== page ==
The Tripoli trial, however, has been condemned by human rights groups like Amnesty International and Human Rights Watch, as well as the International Bar Association. [The Guardian: Sentenced]

International Criminal Court Proceedings

The International Criminal Court (ICC) issued a warrant in June 2011 for the arrest of Muammar Gaddafi, Saif al-Islam Gaddafi, and Abdullah al-Senussi for murder and persecution committed during February 2011. [ICC Press Release] Muammar Gaddafi’s case was subsequently terminated upon his death, and Abdullah al-Senussi’s case was held inadmissible on October 11, 2013. [ICC Press Release] Since Saif al-Islam Gaddafi is still being held by militia, the ICC case remains in the pre-trial stage until he can be transferred to The Hague. ICC, Gaddafi Case. The ICC found in December 2014 that Libya is in non-compliance with its requests to transfer Saif al-Islam Gaddafi into the custody of the ICC. The ICC, therefore, referred the issue to the Security Council. [ICC Press Release] Saif al-Islam Gaddafi is charged with two counts of crimes against humanity for murder and persecution for his role in implementing the plan to use lethal force and arrests and detention to quiet opposition to his father’s regime. ICC, The Prosecutor v. Saif Al-Islam Gaddafi.

The Rights to Liberty and Fair Trial Before the African Court

The African Court on Human and Peoples’ Rights considered the rights to liberty and fair trial in a case that was decided last November. See AfCHPR, Alex Thomas v. Tanzania, App. No. 005/2013, Judgment of 20 November 2015. In that case, the applicant had been imprisoned for over eight years, tried in absentia, and not provided with legal counsel. The Court found a violation of the right to a fair trial due to the undue delay in resolving his case, his absence at his own trial, and Tanzania’s failure to fulfil its obligation to provide free legal counsel. See id. at para. 161. In that instance, the Court did not find a violation of the right to liberty under Article 6 because as the applicant was detained pursuant to an order from a court, there was not “a flagrant denial of justice” that would indicate the applicant’s detention violates the right to liberty. See id. at para. 150.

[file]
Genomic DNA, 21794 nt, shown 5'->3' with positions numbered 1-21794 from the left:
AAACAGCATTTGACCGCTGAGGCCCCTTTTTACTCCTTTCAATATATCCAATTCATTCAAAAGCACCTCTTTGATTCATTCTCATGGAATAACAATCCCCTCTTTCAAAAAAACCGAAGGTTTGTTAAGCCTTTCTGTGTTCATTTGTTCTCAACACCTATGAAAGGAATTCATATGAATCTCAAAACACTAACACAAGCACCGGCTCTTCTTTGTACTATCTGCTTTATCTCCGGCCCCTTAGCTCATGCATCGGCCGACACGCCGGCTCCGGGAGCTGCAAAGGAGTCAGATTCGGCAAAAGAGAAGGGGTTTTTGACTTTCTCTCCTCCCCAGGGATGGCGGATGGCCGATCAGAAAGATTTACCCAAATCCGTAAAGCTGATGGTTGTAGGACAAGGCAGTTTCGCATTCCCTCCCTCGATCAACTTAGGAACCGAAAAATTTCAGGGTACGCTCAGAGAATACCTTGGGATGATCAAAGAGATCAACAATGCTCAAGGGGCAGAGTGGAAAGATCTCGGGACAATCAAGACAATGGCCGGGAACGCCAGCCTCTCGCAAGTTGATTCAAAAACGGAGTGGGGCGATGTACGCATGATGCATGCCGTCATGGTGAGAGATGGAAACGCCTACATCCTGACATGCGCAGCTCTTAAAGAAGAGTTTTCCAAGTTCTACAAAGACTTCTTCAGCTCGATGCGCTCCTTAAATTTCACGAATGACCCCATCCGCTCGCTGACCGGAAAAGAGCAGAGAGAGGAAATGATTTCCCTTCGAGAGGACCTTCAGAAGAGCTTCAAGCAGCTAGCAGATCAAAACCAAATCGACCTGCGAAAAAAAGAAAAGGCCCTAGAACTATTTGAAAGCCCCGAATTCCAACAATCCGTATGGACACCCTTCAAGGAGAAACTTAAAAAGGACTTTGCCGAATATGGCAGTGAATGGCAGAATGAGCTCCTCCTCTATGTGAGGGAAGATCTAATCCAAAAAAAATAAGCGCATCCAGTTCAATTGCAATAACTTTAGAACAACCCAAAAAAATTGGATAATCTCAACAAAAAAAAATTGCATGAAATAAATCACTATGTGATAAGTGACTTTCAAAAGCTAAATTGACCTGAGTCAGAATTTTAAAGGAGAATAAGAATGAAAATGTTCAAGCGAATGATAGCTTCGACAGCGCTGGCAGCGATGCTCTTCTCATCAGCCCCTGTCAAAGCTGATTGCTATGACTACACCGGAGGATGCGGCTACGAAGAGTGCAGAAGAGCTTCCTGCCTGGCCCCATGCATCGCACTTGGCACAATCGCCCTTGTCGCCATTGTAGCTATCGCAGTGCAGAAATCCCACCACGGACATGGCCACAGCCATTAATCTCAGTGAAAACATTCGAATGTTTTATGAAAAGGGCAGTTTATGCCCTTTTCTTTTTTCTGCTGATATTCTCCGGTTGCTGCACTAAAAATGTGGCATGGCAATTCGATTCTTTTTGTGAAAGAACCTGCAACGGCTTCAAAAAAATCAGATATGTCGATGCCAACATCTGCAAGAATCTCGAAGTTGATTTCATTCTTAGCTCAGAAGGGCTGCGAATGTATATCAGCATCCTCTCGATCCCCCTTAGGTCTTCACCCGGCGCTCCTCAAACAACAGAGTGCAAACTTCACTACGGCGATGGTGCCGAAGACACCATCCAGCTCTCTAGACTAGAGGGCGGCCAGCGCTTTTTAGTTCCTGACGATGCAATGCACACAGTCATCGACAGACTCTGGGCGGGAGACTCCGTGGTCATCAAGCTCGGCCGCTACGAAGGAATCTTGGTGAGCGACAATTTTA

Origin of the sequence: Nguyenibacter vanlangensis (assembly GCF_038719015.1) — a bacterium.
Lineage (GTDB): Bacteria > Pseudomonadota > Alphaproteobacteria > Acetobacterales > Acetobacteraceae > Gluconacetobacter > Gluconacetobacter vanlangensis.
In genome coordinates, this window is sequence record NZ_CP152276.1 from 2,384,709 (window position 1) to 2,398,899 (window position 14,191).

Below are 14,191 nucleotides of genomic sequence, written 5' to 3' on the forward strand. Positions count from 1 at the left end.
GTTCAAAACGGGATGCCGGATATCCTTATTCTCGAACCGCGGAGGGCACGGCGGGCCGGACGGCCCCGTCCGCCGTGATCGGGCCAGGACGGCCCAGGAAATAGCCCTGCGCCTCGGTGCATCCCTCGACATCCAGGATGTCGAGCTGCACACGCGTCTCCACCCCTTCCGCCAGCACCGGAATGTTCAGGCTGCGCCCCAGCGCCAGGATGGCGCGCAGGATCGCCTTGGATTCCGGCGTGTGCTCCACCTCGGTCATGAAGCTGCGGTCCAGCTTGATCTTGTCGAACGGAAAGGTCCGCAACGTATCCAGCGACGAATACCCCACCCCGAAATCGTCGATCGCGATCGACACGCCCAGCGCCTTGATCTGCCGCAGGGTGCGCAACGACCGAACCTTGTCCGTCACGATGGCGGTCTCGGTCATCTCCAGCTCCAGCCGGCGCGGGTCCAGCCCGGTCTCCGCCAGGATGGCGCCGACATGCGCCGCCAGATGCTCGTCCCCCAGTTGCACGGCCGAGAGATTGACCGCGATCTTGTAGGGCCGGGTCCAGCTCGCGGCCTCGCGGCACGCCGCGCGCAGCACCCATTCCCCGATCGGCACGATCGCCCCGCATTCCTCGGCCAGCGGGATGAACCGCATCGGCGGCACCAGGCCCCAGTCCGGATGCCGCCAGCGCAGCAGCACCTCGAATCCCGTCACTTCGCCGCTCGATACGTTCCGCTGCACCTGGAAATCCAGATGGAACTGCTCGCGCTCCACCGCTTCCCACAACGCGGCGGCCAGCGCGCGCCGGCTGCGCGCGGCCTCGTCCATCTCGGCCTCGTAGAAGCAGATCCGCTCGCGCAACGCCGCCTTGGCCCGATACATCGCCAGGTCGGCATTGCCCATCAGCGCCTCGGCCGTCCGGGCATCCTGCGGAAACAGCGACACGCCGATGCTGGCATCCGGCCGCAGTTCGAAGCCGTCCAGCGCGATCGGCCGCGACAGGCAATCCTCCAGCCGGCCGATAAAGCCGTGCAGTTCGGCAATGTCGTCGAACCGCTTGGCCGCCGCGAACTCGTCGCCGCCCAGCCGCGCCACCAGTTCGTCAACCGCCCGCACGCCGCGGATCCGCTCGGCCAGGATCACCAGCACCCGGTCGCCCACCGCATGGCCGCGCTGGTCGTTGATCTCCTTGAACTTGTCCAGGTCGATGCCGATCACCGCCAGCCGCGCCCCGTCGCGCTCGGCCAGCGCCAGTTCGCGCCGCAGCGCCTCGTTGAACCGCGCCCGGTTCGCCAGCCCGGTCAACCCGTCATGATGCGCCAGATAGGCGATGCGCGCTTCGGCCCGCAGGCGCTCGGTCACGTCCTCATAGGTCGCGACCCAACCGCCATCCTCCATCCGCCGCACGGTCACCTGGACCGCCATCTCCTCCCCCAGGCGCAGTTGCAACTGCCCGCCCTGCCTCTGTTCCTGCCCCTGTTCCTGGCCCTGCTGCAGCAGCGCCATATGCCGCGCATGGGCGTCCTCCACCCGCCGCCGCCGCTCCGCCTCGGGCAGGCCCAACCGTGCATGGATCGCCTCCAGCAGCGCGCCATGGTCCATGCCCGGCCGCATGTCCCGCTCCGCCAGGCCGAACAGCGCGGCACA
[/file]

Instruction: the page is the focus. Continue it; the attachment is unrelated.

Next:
While the African Court has not considered the rights to liberty and fair trial on the merits in many cases, the African Commission on Human and Peoples’ Rights has considered both rights in a number of previous cases. See, e.g., ACommHPR, Gabre-Selassie v. Ethiopia, Communication No. 301/05, 37th Ordinary Session, Merits Decision of 12 October 2013.

Additional Information

Referral of cases from the ACHPR to the Court is one of three ways that individual complaints may be reviewed by the African Court on Human and Peoples’ Rights. Under Article 5 of the Protocol to the African Charter on Human and Peoples’ Rights on the Establishment of the African Court on Human and Peoples’ Rights, the Court may only hear individual complaints submitted by the African Commission, States parties, and individuals with complaints against States that have deposited the necessary declaration under Article 34(6). Only eight States allow individuals to directly approach the Court with a complaint against them. Thirty States have ratified the Protocol, allowing the African Commission to refer an individual complaint submitted originally with the Commission to the Court. See IJRC, African Human Rights System.

For more information on the African Court of Human and Peoples Rights and the International Criminal Court, visit IJRC’s Online Resource Hub.